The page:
The Last Twentieth Century Book Club, is an ongoing monthly column exploring religious ephemera by Don Jolly. Continue Reading →
An excerpt from Heather Hendershot‘s new book, What’s Fair on the Air: Cold War Right-Wing Broadcasting and the Public Interest (Chicago, 2011).
Hendershot, a professor at Queens College and CUNY Graduate Center, will be reading from What’s Fair TONIGHT, Friday, September 23 at 5 pm at the NYU Bookstore. Our founding editor, Jeff Sharlet, will be there to talk with Hendershot about her book. Click here for more details.
Two recurring arguments of this book have been that the broadcast ultras were the embarrassing nuts who had to be left behind for a more legitimate and effective conservative movement to emerge in the 1970s and ’80s, and that contemporary conservatives, while sharing some of the anxieties and presumptions voiced by the cold war extremist broadcasters, are generally much better at couching right-wing ideas in more moderate-sounding rhetoric. The first claim would be hard to deny, but the latter contention may seem a bit more open to debate, especially in the wake of the election of President Obama in 2008 and the ensuing rise of “Tea Party” conservatives in 2009. The Tea Party, a most immoderate (and certainly not unified) group, initially grabbed headlines by marching with picket signs portraying President Obama as Hitler (or the Joker, or a Muslim), calling for a new American “revolation,” and decrying abortion as an American “Hollowcost.”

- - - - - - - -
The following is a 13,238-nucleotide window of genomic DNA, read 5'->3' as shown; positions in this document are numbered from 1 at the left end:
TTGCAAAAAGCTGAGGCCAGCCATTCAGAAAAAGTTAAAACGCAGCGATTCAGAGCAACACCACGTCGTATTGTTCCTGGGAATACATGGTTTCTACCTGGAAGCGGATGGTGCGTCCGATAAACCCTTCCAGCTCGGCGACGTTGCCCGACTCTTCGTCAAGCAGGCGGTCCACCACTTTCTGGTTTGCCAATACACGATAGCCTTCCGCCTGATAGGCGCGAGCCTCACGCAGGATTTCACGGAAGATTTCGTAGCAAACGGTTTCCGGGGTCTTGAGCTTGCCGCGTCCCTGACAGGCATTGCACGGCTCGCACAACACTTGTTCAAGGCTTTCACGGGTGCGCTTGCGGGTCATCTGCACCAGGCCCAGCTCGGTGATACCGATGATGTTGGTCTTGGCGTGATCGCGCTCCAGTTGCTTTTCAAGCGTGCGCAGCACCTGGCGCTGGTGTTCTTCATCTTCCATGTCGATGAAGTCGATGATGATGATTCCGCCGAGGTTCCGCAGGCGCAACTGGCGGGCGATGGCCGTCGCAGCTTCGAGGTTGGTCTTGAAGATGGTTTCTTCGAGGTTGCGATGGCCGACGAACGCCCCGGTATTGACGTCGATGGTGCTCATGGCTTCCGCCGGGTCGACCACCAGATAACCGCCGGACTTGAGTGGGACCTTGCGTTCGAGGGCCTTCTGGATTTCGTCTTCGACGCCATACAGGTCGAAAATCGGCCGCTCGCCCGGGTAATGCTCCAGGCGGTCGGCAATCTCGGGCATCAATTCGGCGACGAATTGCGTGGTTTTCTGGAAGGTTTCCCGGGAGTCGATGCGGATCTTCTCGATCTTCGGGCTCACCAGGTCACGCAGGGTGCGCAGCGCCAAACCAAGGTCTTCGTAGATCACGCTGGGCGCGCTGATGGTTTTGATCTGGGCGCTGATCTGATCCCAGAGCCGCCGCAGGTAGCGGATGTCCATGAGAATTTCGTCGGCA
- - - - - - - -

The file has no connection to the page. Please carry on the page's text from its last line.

Angry, white, and mostly male and over forty-five years old, this group—egregious spelling errors aside—has somewhat higher education and income levels than the average American. Tea Party supporters are adamantly opposed to government bailouts specifically, and federal spending in general, although by hollering things like “keep your government hands off my Medicare check!” they sometimes reveal a shallow understanding of what federal spending actually encompasses. There are, of course, also people involved in this grassroots uprising who know how to organize, strategize, and fundraise. This new movement is no laughing matter: it is potentially a powerful force to be reckoned with. Continue Reading →
Books and more books! Join us this fall for three reading events that will feature some of our very favorite religion writers. Continue Reading →